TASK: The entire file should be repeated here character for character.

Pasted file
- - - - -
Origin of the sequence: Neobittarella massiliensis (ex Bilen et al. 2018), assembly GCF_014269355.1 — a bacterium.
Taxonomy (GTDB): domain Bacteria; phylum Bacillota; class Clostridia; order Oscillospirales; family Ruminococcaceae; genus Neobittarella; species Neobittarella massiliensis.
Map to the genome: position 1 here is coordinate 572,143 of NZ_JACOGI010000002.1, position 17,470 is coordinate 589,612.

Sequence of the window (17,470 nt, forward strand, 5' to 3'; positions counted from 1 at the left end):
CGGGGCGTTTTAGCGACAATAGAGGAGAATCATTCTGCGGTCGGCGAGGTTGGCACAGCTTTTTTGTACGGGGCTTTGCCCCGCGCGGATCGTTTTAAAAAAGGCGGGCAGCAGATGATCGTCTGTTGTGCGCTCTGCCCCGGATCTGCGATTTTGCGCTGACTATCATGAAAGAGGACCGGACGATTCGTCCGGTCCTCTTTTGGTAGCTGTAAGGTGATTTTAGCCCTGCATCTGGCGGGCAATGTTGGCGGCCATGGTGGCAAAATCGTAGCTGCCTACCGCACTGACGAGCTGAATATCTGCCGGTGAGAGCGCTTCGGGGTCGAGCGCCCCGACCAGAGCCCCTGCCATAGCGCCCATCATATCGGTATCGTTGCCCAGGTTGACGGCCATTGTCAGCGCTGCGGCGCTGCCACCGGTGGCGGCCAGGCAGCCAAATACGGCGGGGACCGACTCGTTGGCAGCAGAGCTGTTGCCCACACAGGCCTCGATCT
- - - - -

Origin of the sequence: Neobittarella massiliensis (ex Bilen et al. 2018), assembly GCF_014269355.1 — a bacterium.
Taxonomy (GTDB): domain Bacteria; phylum Bacillota; class Clostridia; order Oscillospirales; family Ruminococcaceae; genus Neobittarella; species Neobittarella massiliensis.
Map to the genome: position 1 here is coordinate 572,143 of NZ_JACOGI010000002.1, position 17,470 is coordinate 589,612.

Sequence of the window (17,470 nt, forward strand, 5' to 3'; positions counted from 1 at the left end):
CGGGGCGTTTTAGCGACAATAGAGGAGAATCATTCTGCGGTCGGCGAGGTTGGCACAGCTTTTTTGTACGGGGCTTTGCCCCGCGCGGATCGTTTTAAAAAAGGCGGGCAGCAGATGATCGTCTGTTGTGCGCTCTGCCCCGGATCTGCGATTTTGCGCTGACTATCATGAAAGAGGACCGGACGATTCGTCCGGTCCTCTTTTGGTAGCTGTAAGGTGATTTTAGCCCTGCATCTGGCGGGCAATGTTGGCGGCCATGGTGGCAAAATCGTAGCTGCCTACCGCACTGACGAGCTGAATATCTGCCGGTGAGAGCGCTTCGGGGTCGAGCGCCCCGACCAGAGCCCCTGCCATAGCGCCCATCATATCGGTATCGTTGCCCAGGTTGACGGCCATTGTCAGCGCTGCGGCGCTGCCACCGGTGGCGGCCAGGCAGCCAAATACGGCGGGGACCGACTCGTTGGCAGCAGAGCTGTTGCCCACACAGGCCTCGATCT